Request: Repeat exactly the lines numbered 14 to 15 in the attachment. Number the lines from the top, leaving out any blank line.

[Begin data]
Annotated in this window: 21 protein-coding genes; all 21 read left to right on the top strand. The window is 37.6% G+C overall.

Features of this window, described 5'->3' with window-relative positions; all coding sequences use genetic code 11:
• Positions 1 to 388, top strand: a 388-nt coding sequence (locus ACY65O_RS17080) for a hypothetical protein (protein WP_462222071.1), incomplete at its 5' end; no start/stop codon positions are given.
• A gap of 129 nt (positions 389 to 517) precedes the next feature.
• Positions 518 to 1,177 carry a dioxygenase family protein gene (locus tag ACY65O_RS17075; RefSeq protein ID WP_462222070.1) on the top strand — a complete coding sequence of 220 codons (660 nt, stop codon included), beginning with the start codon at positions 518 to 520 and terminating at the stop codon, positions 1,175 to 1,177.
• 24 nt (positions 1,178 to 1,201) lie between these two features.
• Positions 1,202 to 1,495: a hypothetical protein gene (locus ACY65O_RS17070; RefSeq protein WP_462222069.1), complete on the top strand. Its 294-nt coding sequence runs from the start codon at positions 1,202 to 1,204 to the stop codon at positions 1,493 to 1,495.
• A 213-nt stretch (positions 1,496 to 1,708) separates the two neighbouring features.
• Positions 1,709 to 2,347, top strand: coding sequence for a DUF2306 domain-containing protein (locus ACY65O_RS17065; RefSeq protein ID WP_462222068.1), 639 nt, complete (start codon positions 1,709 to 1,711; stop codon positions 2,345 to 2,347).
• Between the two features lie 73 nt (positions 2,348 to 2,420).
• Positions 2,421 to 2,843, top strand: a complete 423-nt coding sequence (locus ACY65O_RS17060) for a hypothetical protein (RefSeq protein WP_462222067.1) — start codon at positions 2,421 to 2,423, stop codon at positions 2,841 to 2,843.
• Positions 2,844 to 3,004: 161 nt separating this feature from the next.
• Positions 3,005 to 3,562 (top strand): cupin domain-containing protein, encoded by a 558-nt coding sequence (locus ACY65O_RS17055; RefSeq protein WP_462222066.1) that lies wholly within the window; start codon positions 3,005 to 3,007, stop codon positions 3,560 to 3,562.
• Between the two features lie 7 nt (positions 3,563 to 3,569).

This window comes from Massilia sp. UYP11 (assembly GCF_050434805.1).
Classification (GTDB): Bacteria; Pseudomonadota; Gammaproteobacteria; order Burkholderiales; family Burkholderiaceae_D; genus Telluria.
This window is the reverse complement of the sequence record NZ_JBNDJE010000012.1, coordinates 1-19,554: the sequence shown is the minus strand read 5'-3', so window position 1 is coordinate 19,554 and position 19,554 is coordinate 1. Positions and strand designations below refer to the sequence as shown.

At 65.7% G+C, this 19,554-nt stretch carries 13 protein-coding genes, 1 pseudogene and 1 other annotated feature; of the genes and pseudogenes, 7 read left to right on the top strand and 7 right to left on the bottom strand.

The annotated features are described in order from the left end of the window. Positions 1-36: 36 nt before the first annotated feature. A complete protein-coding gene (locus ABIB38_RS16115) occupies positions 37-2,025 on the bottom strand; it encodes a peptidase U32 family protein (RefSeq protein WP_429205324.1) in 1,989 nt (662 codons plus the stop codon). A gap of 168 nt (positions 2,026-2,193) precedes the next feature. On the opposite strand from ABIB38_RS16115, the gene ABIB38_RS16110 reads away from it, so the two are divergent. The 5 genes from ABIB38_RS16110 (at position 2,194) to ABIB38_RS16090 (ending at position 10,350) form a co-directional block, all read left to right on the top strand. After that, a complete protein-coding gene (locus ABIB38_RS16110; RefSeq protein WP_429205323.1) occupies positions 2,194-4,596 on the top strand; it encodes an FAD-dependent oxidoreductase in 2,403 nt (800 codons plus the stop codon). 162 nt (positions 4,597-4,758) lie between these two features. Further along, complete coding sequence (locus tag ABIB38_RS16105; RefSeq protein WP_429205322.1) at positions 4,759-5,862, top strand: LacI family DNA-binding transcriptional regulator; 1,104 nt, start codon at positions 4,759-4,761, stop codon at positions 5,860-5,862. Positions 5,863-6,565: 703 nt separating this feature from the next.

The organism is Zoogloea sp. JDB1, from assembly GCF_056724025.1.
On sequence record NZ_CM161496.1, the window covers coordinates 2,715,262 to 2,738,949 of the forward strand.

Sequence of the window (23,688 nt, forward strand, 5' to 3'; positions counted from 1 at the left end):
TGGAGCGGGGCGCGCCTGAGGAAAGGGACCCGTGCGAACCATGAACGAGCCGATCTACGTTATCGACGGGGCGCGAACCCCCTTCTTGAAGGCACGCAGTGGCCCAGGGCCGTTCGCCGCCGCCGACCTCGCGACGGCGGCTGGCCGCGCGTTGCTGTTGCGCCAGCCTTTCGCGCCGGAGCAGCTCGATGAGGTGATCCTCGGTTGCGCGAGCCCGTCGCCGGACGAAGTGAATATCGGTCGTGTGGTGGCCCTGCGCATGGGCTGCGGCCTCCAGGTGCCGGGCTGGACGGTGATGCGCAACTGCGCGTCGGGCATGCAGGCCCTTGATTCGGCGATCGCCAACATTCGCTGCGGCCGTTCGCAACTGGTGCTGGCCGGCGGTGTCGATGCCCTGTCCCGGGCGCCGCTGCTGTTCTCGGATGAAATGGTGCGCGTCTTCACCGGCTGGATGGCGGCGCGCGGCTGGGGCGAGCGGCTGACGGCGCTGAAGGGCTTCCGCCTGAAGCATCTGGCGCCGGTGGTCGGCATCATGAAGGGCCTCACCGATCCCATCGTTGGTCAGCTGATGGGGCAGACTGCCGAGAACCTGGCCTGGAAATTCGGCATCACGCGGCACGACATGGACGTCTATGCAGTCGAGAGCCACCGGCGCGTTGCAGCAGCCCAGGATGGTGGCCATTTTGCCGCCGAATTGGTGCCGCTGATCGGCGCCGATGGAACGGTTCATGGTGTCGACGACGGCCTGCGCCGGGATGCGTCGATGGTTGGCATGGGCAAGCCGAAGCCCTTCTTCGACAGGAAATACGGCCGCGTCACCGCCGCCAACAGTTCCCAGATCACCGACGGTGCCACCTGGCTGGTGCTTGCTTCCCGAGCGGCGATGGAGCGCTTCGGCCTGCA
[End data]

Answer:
• Between the two features lie 7 nt (positions 3,563 to 3,569).

This window comes from Massilia sp. UYP11 (assembly GCF_050434805.1).